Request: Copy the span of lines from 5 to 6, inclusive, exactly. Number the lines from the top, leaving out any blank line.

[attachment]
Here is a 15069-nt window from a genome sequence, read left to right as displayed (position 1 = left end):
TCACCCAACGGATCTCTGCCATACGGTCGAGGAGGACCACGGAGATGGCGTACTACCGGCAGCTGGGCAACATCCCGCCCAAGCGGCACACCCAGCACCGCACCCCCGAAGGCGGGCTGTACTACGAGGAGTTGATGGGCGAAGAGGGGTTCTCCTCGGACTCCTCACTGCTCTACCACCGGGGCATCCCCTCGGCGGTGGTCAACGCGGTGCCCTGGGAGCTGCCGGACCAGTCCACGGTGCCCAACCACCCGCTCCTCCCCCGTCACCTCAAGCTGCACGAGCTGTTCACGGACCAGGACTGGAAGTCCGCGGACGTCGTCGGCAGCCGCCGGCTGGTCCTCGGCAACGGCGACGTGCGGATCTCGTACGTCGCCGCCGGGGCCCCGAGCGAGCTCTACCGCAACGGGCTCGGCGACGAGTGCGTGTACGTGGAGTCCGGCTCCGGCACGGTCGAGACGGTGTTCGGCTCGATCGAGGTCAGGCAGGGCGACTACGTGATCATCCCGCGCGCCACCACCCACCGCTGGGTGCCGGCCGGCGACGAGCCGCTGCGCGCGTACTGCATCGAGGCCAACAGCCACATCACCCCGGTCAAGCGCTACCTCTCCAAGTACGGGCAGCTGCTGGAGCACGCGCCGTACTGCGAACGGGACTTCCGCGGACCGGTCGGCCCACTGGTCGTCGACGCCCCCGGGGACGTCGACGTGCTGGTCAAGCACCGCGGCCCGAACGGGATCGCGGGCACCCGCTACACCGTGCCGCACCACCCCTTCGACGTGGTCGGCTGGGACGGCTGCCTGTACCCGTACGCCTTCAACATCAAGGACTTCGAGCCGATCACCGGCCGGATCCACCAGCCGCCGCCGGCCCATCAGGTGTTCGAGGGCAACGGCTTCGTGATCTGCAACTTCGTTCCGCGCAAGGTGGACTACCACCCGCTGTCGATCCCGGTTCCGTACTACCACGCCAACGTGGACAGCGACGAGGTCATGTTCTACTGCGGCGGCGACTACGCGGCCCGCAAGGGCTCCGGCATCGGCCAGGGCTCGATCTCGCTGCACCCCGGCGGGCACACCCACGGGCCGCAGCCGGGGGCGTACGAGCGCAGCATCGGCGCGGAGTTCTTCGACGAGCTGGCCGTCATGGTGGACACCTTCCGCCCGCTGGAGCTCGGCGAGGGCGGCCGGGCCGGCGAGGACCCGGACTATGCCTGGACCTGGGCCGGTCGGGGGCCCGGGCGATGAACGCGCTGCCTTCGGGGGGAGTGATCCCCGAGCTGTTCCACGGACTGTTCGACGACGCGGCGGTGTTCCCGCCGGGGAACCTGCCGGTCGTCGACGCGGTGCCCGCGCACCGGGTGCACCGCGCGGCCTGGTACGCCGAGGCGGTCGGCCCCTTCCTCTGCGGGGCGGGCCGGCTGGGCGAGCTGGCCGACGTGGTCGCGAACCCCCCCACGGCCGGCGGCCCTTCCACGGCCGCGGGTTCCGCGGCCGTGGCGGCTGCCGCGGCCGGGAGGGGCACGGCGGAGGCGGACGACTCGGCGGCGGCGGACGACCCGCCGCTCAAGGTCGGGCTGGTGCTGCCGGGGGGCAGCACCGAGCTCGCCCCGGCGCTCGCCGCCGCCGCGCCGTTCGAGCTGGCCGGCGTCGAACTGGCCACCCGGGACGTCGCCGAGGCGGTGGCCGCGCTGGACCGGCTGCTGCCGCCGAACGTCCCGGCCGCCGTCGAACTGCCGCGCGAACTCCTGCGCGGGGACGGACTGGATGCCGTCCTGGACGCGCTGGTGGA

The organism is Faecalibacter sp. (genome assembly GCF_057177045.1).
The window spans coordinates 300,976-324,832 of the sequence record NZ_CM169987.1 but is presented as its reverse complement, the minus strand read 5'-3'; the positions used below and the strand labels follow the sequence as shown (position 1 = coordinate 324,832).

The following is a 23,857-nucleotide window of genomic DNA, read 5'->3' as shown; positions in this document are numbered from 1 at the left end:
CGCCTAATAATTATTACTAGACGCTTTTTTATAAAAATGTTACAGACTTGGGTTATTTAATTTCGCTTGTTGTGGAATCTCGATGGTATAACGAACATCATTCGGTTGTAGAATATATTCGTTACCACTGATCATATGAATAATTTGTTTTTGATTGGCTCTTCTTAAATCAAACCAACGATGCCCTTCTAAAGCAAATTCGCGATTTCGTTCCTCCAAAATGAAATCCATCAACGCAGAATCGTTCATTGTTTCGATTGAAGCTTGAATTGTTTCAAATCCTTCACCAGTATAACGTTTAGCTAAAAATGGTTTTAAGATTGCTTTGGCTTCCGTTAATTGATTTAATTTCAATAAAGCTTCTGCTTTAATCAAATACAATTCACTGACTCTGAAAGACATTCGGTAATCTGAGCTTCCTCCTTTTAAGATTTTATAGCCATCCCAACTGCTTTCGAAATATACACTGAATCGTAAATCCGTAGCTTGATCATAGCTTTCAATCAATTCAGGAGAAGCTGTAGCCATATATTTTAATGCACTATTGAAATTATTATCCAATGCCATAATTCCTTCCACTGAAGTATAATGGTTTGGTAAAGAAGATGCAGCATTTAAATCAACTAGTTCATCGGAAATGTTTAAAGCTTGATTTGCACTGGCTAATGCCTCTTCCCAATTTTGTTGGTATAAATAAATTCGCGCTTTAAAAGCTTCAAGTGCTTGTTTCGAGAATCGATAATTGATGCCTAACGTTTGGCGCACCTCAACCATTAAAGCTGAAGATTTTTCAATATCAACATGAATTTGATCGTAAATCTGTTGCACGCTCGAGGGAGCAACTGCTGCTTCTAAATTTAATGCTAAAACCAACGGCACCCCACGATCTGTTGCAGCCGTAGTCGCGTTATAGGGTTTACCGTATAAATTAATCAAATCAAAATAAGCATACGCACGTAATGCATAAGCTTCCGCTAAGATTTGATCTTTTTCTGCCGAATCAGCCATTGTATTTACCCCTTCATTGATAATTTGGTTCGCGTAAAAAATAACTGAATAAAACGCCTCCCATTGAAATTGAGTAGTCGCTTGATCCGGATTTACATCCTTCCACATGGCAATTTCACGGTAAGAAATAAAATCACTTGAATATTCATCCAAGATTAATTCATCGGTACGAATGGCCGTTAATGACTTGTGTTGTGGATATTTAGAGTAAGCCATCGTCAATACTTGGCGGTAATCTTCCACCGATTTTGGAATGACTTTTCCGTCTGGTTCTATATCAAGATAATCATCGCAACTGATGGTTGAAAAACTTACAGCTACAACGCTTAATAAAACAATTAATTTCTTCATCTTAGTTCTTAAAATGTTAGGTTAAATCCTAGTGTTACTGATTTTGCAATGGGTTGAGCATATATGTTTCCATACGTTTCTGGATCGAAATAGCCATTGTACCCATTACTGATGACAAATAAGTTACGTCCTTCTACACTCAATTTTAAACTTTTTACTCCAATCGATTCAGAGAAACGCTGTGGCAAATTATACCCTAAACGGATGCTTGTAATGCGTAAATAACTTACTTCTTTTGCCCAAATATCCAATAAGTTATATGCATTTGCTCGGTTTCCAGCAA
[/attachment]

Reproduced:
The following is a 23,857-nucleotide window of genomic DNA, read 5'->3' as shown; positions in this document are numbered from 1 at the left end:
CGCCTAATAATTATTACTAGACGCTTTTTTATAAAAATGTTACAGACTTGGGTTATTTAATTTCGCTTGTTGTGGAATCTCGATGGTATAACGAACATCATTCGGTTGTAGAATATATTCGTTACCACTGATCATATGAATAATTTGTTTTTGATTGGCTCTTCTTAAATCAAACCAACGATGCCCTTCTAAAGCAAATTCGCGATTTCGTTCCTCCAAAATGAAATCCATCAACGCAGAATCGTTCATTGTTTCGATTGAAGCTTGAATTGTTTCAAATCCTTCACCAGTATAACGTTTAGCTAAAAATGGTTTTAAGATTGCTTTGGCTTCCGTTAATTGATTTAATTTCAATAAAGCTTCTGCTTTAATCAAATACAATTCACTGACTCTGAAAGACATTCGGTAATCTGAGCTTCCTCCTTTTAAGATTTTATAGCCATCCCAACTGCTTTCGAAATATACACTGAATCGTAAATCCGTAGCTTGATCATAGCTTTCAATCAATTCAGGAGAAGCTGTAGCCATATATTTTAATGCACTATTGAAATTATTATCCAATGCCATAATTCCTTCCACTGAAGTATAATGGTTTGGTAAAGAAGATGCAGCATTTAAATCAACTAGTTCATCGGAAATGTTTAAAGCTTGATTTGCACTGGCTAATGCCTCTTCCCAATTTTGTTGGTATAAATAAATTCGCGCTTTAAAAGCTTCAAGTGCTTGTTTCGAGAATCGATAATTGATGCCTAACGTTTGGCGCACCTCAACCATTAAAGCTGAAGATTTTTCAATATCAACATGAATTTGATCGTAAATCTGTTGCACGCTCGAGGGAGCAACTGCTGCTTCTAAATTTAATGCTAAAACCAACGGCACCCCACGATCTGTTGCAGCCGTAGTCGCGTTATAGGGTTTACCGTATAAATTAATCAAATCAAAATAAGCATACGCACGTAATGCATAAGCTTCCGCTAAGATTTGATCTTTTTCTGCCGAATCAGCCATTGTATTTACCCCTTCATTGATAATTTGGTTCGCGTAAAAAATAACTGAATAAAACGCCTCCCATTGAAATTGAGTAGTCGCTTGATCCGGATTTACATCCTTCCACATGGCAATTTCACGGTAAGAAATAAAATCACTTGAATATTCATCCAAGATTAATTCATCGGTACGAATGGCCGTTAATGACTTGTGTTGTGGATATTTAGAGTAAGCCATCGTCAATACTTGGCGGTAATCTTCCACCGATTTTGGAATGACTTTTCCGTCTGGTTCTATATCAAGATAATCATCGCAACTGATGGTTGAAAAACTTACAGCTACAACGCTTAATAAAACAATTAATTTCTTCATCTTAGTTCTTAAAATGTTAGGTTAAATCCTAGTGTTACTGATTTTGCAATGGGTTGAGCATATATGTTTCCATACGTTTCTGGATCGAAATAGCCATTGTACCCATTACTGATGACAAATAAGTTACGTCCTTCTACACTCAATTTTAAACTTTTTACTCCAATCGATTCAGAGAAACGCTGTGGCAAATTATACCCTAAACGGATGCTTGTAATGCGTAAATAACTTACTTCTTTTGCCCAAATATCCAATAAGTTATATGCATTTGCTCGGTTTCCAGCAA